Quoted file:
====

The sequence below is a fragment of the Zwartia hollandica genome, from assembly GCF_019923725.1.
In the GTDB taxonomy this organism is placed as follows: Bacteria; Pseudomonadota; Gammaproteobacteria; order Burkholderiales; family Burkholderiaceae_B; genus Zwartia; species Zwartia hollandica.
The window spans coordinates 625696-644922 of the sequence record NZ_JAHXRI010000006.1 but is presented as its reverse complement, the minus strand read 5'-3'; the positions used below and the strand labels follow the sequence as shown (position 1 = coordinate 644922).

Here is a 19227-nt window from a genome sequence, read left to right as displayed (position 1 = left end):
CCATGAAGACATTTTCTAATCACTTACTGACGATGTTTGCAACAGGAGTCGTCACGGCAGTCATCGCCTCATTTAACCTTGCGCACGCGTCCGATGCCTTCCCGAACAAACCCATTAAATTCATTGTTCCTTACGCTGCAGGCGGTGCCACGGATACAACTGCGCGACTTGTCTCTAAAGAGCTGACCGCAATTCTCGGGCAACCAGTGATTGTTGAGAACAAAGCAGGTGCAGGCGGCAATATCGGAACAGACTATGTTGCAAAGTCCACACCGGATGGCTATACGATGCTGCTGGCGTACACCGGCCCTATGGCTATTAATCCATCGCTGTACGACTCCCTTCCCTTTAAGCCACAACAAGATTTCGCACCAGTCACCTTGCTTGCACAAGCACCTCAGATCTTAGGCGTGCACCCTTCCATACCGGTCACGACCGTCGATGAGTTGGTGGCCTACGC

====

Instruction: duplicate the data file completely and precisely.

The sequence below is a fragment of the Zwartia hollandica genome, from assembly GCF_019923725.1.
In the GTDB taxonomy this organism is placed as follows: Bacteria; Pseudomonadota; Gammaproteobacteria; order Burkholderiales; family Burkholderiaceae_B; genus Zwartia; species Zwartia hollandica.
The window spans coordinates 625696-644922 of the sequence record NZ_JAHXRI010000006.1 but is presented as its reverse complement, the minus strand read 5'-3'; the positions used below and the strand labels follow the sequence as shown (position 1 = coordinate 644922).

Here is a 19227-nt window from a genome sequence, read left to right as displayed (position 1 = left end):
CCATGAAGACATTTTCTAATCACTTACTGACGATGTTTGCAACAGGAGTCGTCACGGCAGTCATCGCCTCATTTAACCTTGCGCACGCGTCCGATGCCTTCCCGAACAAACCCATTAAATTCATTGTTCCTTACGCTGCAGGCGGTGCCACGGATACAACTGCGCGACTTGTCTCTAAAGAGCTGACCGCAATTCTCGGGCAACCAGTGATTGTTGAGAACAAAGCAGGTGCAGGCGGCAATATCGGAACAGACTATGTTGCAAAGTCCACACCGGATGGCTATACGATGCTGCTGGCGTACACCGGCCCTATGGCTATTAATCCATCGCTGTACGACTCCCTTCCCTTTAAGCCACAACAAGATTTCGCACCAGTCACCTTGCTTGCACAAGCACCTCAGATCTTAGGCGTGCACCCTTCCATACCGGTCACGACCGTCGATGAGTTGGTGGCCTACGC